Recently, I came across Thomas Corley’s book, entitled ‘Rich Habits’. In it he writes: “Too many people make the mistake of chasing someone else’s dream. When you pursue someone else’s dreams or goals, you may eventually become unhappy with your chosen profession.” Thinking about this insightful observation, it took me back to the time when I turned twenty; that ripe old age when one enters the real world and begins scratching out a living. Here’s my little story on how a life-long career in leisure-travel and I came together.
My father, a head-priest by profession, enjoyed great respect and admiration from our Zoroastrian Parsee community and he was the fourth generation to have continued in the same line of work. It was naturally expected that I would follow in his footsteps and the family had already made arrangements for me to start private lessons in theology by the age of 11. However, my father passed away before I turned 14, and the priesthood, as a profession, was not to be. Yet neither had I ever wanted it to be.
Landing the right job in Bombay in the 70’s was just as challenging then as it is now. A career in travel, especially leisure-travel, had always fascinated me but the closest I got to that dream at twenty years of age was working at the airport supervising the labour-force responsible for loading and off-loading cargo in and out of various aircrafts; a job that entailed working different shifts as this was a 24/7 operation. Then fate intervened, opening a door of opportunity. I had just finished my nightshift when surprisingly, my supervisor asked me to stay on for the morning shift. It turned out that the city’s several workers’ unions had declared a lightening Bombay-Bandh – a 24-hour complete and total shut-down of the city. Imagine: No trains, buses or taxis, no open offices, shops, markets or restaurants, no municipality services, nothing! As a result, I and my band of workers completed 3 consecutive shifts; 27 hours on duty on our feet that left us utterly dog-tired!
I started walking home as public transport was still impossible and in those days I couldn’t even afford a scooter. Reaching the highway, I was desperate to hitch a ride and here’s where fate stepped in, in the form of an elderly gentleman driving a vintage 1957 Morris Oxford. (I distinctly remember its make and model, but that’s a story for another time!). I told him where I was headed and as luck would have it, he was going that way and would drop me off less than a quarter-mile from my apartment. Totally exhausted, I promptly fell asleep only to be gently awakened as we neared where he would let me off. It was then that we started chatting and I told him of my ordeal over the past 27 hours. He asked me about my future hopes and I related my passion for the travel business. Surprisingly, he wanted my name and contact and because I didn’t even own a phone, he said he would write to me. In my totally worn out state, I neglected to ask for his name or any other details, and so, we parted company.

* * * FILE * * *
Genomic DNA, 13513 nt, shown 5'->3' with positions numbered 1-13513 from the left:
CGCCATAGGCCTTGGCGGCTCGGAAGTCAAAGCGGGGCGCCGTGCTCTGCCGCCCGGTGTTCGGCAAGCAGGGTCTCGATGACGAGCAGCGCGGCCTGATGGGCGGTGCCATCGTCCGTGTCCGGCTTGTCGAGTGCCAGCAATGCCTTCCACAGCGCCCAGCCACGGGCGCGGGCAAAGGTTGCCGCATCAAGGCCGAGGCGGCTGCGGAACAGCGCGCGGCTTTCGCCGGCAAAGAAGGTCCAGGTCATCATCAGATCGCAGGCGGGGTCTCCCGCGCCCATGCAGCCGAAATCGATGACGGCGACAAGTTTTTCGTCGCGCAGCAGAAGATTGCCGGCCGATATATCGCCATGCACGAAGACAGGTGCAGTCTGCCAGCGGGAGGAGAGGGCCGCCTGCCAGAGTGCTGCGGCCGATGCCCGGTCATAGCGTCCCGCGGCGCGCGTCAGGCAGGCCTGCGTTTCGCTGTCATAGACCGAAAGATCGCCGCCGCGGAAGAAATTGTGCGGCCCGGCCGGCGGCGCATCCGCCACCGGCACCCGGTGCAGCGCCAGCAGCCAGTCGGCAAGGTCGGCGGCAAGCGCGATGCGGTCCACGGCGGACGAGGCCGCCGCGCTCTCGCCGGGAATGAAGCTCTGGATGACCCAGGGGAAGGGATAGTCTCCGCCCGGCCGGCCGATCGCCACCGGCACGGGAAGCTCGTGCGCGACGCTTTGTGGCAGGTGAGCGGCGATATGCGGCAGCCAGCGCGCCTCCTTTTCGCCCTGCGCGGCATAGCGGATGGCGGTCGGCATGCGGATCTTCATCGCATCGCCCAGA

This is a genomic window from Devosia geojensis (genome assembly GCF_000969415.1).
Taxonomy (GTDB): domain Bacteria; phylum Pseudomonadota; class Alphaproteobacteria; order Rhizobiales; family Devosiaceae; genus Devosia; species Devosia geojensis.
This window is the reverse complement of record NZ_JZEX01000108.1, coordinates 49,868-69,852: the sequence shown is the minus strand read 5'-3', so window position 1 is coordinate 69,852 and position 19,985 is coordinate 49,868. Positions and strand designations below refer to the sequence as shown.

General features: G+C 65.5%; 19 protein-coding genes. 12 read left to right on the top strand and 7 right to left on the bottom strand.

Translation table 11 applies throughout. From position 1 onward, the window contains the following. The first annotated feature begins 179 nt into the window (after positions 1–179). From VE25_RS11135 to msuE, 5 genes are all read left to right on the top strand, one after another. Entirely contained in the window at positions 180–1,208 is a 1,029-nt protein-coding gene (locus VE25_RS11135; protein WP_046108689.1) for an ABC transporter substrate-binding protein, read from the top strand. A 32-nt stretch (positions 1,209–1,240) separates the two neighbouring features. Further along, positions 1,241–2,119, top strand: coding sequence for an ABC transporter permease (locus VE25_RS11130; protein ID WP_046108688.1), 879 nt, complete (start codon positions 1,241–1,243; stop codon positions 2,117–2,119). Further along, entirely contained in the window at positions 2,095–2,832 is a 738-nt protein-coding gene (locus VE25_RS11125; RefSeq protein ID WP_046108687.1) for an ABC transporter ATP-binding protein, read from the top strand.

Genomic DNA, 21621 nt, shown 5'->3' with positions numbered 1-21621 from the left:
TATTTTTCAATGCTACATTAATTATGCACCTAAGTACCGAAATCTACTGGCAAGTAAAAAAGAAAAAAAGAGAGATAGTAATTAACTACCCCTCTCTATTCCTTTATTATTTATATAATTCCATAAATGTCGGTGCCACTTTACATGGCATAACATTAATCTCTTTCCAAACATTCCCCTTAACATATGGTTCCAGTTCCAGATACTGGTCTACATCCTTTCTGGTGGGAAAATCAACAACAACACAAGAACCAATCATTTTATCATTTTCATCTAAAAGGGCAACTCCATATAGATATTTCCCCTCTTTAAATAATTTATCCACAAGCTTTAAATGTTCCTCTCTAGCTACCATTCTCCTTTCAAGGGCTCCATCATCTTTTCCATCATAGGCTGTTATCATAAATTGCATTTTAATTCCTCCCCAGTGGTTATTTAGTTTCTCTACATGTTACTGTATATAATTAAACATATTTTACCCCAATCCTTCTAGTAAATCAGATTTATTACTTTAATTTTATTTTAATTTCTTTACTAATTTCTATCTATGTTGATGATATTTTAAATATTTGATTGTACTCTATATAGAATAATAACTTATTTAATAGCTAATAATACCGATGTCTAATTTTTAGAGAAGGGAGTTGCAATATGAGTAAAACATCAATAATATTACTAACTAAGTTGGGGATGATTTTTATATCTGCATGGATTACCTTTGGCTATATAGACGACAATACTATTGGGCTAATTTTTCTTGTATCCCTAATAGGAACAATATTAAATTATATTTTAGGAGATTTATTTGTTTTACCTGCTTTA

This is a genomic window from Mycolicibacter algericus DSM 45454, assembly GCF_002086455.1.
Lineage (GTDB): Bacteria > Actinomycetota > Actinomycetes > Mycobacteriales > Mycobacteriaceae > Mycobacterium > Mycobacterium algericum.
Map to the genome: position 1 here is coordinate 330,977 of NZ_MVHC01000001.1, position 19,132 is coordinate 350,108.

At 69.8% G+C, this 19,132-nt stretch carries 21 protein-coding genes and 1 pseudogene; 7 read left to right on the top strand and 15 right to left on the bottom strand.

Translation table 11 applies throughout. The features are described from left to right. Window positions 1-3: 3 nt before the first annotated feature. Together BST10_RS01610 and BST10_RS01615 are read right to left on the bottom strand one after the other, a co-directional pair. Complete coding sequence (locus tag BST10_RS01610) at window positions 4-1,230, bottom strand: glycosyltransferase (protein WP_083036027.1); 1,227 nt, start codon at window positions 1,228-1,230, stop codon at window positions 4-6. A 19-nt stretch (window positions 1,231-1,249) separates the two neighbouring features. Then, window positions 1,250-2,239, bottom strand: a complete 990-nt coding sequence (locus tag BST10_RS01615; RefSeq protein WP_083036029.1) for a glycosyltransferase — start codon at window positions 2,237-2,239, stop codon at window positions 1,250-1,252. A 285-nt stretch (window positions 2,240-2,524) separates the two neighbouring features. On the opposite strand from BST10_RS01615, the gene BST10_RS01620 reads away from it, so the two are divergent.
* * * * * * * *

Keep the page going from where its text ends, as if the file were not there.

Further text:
A month later, and with this incident firmly forgotten, I received a letter from the owner of one of the leading, and most respected, Destination Management Companies in India. The writer stated that I had been referred to him by a business acquaintance who believed I held the promise of being a hard-working individual deserving an opportunity. Therefore, would I please come in for a job interview?
And that, ladies and gentlemen, was the beginning of my cherished career in leisure-travel for the next 46 years…and counting!
It was several years later that I tracked down the gentleman who had provided for such a magnificent start to my career. He was Manager-Western India for Pan American Airways! He also became my idol and my mentor when he eventually brought me to Pan Am and taught me all the intricacies of an airline’s general sales office.
The author, Thomas Corley, was absolutely right about mistakes people make chasing someone else’s dreams. I would never have found happiness in any other full-time profession, though in due course, I was initiated into the priesthood, which I have devotedly committed myself to voluntarily serving my community in their hour of need.
Albeit, fate and destiny are part of one’s life, but I am a strong believer in self-motivation and perseverance. While we are all still aware of the challenges of the current pandemic, let’s not dwell on things we cannot change. Instead, let’s share memorable times, fun ideas and even far-out imagination. That was the idea behind creating Fridays With Firdosh…to keep its contents entertaining, educational and mostly non-commercial.
Until next time.